- Most “vaccine passports” are operated by non-profit organizations such as The Commons Project’s CommonPass and the International Air Transport Association’s (IATA) Travel Pass.
- Regarding data security and privacy frameworks or policies, it is important to recognize that how a legal entity is structured and operates matters regarding data/privacy. While non-profits are often held to similar regulations as for-profit entities or corporations, there are some local laws or policies, such as the California Consumer Protection Act (CCPA), that may include some exemptions for non-profits, subject to the organization’s structure, and its current data and user privacy/security handling procedures.
- Any information or data collected by “vaccine passports” or technologies such as “exposure notifications” are usually designed in a “privacy-friendly” manner. “Exposure notifications,” like technologies through Apple and Google’s joint COVID-19 effort, rely on each user’s device’s Bluetooth short-range radio frequency band. Bluetooth keys or beacons do not reveal user identity or location. However, solutions that rely on cookies, IP information, and/or biometrics may disclose a user’s individual web browser or device through an IP Address, browser version, operating system, and other information, such as biometrics, and users who log in to or engage with such related software accounts may be individually identifiable to these related applications using session cookies or biometrics.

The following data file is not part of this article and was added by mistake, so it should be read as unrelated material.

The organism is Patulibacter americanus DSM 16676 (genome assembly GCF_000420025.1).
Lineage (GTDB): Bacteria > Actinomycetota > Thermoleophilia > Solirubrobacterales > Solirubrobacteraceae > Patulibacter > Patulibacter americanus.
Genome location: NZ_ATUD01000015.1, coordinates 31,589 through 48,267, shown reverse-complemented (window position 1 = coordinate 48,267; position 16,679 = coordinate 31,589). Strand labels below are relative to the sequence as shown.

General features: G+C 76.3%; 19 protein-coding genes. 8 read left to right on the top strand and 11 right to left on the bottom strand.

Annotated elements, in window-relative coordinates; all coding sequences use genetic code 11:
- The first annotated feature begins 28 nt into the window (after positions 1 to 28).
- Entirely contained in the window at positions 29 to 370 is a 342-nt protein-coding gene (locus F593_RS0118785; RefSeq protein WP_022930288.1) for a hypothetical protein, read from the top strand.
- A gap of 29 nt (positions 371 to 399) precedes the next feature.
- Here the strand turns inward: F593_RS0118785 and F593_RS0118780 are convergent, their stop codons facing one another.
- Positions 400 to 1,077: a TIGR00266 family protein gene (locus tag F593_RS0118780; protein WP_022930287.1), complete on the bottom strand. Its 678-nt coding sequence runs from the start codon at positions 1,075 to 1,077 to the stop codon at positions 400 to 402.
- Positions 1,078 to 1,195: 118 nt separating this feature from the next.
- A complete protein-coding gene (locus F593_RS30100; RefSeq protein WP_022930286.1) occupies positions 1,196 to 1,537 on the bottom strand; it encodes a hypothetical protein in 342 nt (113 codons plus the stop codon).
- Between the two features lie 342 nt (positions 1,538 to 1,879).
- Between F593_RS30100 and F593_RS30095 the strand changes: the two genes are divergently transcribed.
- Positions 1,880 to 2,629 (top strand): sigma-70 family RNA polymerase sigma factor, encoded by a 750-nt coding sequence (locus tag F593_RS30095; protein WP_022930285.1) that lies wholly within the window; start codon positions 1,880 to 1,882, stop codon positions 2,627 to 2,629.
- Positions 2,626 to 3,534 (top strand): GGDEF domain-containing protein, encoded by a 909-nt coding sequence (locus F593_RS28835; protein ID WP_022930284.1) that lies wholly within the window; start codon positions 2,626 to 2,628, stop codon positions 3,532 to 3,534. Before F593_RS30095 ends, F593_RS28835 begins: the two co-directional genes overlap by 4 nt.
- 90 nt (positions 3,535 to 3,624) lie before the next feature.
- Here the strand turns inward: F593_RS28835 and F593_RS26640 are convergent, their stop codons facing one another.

This information is provided as a resource, but it is not legal advice. You are encouraged to speak to legal counsel to learn more about how “vaccine passports” and data privacy/security may affect your organization as it relates to passenger travel information.